The link between student loans and rising tuition has been debated for years, but a brand new study from the New York Federal Reserve lends support to the claim that it is indeed subsidized loans that are driving up tuition. As The Week reports,
When subsidized federal loans have the effect of “relaxing students’ funding constraints,” universities respond by raising tuition to collect the newly available cash.
The resultant tuition hikes can be substantial: The researchers found that each additional dollar of Pell Grant or subsidized student loan money translates to a tuition jump of 55 or 65 cents, respectively. Of course, the higher tuition also applies to students who don’t receive federal aid, making college less affordable across the board.
The report also found that subsidized federal loans do not appear to increase enrollment.
3 thoughts on “The Culprit Behind Rising Tuition: Student Aid”
This is a very important finding. Depressing, not very surprising, but still really important.
Couldn’t it be argued that all this extra cash, however, is still going to the general project of making American universities among the best in the world? Isn’t it a way of getting federal, rather than just state, money into game? If universities adjusted tuition to what students could afford unaided, would higher education be much poorer–in every sense of the word–for it?
In the sense that rising tuition means lots and lots of money for American universities, possibly. However:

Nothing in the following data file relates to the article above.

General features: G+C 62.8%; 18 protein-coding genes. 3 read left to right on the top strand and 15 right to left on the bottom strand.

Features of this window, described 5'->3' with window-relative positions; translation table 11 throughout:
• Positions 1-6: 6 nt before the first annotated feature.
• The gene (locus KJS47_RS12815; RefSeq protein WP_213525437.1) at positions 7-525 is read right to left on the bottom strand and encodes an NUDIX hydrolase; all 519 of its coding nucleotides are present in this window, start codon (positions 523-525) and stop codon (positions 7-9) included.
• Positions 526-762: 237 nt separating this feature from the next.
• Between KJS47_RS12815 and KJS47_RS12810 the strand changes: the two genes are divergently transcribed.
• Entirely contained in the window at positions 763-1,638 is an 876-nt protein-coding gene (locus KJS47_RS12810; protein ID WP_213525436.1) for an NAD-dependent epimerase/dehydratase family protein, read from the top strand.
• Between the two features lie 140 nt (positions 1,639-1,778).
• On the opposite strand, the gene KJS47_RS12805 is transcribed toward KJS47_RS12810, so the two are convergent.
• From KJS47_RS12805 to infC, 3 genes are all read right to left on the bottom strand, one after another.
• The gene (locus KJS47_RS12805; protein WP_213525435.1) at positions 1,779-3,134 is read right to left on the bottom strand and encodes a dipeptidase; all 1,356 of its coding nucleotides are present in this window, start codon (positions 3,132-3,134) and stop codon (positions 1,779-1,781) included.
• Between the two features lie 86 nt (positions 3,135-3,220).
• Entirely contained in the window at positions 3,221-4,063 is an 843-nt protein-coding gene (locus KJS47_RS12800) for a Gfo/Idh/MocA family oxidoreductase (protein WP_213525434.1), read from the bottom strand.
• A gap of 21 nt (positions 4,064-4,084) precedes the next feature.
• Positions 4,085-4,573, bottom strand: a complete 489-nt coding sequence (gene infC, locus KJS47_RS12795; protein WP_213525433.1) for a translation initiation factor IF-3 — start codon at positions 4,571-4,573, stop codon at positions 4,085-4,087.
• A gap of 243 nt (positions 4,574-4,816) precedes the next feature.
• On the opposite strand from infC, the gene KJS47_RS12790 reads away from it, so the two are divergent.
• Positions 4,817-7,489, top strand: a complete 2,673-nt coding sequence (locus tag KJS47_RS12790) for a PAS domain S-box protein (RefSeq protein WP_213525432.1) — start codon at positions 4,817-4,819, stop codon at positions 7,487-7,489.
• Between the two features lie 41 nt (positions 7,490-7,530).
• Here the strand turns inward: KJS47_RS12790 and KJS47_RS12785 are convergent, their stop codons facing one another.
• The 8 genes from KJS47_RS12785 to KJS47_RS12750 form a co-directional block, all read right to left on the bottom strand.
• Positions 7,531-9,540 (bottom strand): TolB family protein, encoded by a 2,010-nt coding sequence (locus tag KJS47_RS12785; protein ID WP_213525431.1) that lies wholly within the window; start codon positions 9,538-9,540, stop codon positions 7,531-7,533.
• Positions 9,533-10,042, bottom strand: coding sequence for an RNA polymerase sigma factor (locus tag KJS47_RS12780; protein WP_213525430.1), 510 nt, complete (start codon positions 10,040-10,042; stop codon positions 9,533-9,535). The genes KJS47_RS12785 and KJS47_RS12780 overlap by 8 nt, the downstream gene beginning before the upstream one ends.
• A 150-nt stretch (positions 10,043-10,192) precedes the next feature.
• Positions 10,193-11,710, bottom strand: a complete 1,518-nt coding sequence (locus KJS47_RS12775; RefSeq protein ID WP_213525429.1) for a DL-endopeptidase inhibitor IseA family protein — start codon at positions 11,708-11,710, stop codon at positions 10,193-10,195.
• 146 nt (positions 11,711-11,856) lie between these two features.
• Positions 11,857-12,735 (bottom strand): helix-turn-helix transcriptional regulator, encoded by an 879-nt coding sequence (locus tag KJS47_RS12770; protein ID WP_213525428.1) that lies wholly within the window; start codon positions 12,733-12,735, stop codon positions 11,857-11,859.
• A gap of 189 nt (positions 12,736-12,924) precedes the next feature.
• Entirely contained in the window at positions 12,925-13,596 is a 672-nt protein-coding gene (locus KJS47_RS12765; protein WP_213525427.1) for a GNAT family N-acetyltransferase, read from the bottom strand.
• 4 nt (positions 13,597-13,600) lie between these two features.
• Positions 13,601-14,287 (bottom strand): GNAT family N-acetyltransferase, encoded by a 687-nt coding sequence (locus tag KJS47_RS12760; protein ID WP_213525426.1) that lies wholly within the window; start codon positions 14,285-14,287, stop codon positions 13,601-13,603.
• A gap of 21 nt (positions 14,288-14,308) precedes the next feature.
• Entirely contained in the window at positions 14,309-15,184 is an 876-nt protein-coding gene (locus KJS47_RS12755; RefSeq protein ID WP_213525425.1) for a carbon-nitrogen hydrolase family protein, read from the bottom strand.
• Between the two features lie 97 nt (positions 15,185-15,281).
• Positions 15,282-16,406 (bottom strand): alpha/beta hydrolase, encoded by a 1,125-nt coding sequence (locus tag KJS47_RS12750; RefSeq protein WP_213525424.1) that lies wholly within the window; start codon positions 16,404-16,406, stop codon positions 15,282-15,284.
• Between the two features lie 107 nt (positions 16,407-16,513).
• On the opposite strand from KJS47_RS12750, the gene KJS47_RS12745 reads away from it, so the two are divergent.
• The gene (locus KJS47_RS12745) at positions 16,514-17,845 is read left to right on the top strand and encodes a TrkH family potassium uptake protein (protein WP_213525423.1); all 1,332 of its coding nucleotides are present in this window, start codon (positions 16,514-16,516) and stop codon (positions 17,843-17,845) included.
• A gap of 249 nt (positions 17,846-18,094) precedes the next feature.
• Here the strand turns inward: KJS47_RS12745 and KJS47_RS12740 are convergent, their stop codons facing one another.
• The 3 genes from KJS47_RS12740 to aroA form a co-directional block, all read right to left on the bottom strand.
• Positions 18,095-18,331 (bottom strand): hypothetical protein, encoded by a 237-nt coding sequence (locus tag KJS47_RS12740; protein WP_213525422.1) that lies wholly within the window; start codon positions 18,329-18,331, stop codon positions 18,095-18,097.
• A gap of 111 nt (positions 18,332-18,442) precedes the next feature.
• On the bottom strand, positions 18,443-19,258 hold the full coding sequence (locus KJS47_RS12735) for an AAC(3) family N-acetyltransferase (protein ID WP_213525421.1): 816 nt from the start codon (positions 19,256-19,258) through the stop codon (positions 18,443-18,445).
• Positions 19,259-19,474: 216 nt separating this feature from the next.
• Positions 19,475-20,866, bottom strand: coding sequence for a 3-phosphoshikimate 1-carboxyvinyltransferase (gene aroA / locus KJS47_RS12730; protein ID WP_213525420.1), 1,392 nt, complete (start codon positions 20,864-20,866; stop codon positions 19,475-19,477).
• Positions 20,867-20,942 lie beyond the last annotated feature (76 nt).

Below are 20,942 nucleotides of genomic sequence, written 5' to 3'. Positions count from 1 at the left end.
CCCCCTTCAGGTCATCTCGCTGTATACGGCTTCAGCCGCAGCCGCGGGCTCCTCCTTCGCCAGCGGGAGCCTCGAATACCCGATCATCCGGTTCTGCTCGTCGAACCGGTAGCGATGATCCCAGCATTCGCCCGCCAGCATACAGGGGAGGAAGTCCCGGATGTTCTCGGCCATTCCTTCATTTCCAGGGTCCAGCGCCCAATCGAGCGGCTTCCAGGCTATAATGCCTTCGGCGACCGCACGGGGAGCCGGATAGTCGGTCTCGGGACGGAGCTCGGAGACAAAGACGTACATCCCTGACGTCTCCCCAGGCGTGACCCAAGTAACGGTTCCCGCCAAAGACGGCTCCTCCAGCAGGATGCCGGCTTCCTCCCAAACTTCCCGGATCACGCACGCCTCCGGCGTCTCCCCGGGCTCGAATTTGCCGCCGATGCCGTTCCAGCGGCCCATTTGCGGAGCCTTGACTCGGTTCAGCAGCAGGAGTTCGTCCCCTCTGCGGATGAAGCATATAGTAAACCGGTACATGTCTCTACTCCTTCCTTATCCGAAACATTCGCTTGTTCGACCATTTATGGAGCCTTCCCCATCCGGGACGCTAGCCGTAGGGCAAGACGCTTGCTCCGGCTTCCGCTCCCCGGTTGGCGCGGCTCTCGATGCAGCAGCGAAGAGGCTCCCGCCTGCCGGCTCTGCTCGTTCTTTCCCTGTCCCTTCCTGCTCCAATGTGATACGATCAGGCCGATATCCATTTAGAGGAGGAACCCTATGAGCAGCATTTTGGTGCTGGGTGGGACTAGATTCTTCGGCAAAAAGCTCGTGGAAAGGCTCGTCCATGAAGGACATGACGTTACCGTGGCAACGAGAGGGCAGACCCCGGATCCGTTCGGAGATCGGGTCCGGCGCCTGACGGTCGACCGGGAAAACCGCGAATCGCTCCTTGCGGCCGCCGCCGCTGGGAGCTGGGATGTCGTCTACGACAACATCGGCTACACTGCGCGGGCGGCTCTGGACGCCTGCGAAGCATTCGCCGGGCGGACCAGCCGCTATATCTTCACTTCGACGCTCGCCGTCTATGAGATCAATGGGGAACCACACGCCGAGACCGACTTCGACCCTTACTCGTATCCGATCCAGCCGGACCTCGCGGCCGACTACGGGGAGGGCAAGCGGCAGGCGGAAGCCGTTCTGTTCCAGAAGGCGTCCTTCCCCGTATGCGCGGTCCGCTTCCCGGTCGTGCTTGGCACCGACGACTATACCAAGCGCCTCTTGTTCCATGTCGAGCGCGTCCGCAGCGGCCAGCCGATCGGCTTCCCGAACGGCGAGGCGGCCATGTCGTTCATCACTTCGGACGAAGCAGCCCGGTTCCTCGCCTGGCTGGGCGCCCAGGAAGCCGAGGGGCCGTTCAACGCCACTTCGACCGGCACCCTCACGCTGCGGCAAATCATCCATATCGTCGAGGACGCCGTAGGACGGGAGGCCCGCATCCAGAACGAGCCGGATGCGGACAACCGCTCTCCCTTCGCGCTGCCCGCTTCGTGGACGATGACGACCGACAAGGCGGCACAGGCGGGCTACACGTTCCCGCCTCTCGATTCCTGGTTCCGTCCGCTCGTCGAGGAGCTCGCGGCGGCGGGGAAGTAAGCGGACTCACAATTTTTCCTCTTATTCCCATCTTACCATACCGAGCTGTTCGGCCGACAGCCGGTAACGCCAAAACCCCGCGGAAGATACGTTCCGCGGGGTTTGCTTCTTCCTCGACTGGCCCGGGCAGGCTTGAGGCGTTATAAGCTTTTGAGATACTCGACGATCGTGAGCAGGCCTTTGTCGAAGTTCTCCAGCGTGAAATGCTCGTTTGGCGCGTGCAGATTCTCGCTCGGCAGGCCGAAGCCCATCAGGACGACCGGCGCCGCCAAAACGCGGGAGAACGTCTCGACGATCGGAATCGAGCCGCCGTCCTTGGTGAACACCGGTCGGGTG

Absolutely not. The bulk of this money is from loans, not grants. And loans have to be paid back. By the students. Keep in mind that federal student loans are not dischargeable in bankruptcy. So all that money that may (or may not) be making American universities the best in the world is coming at the expense of saddling college students with huge stacks of debt.
Here’s the thing: American universities were already the best in the world before all this money started flooding in and I’m skeptical that the extra money from higher tuition helps significantly with increasing educational quality or is in any way needed for American universities to retain their edge. So I’m very skeptical of your proposed upside.
Meanwhile, the downside is that this money isn’t coming from tax revenue. It’s coming at the expense of young adults who start their lives off in debt up to their eyeballs. It’s true that in many of the most egregious cases there were some really bad decisions going on (i.e. doing into debt $100k for a humanities undergrad degree is maybe not a wise life choice), but this is certainly not a way for “of getting federal… money into the game.”
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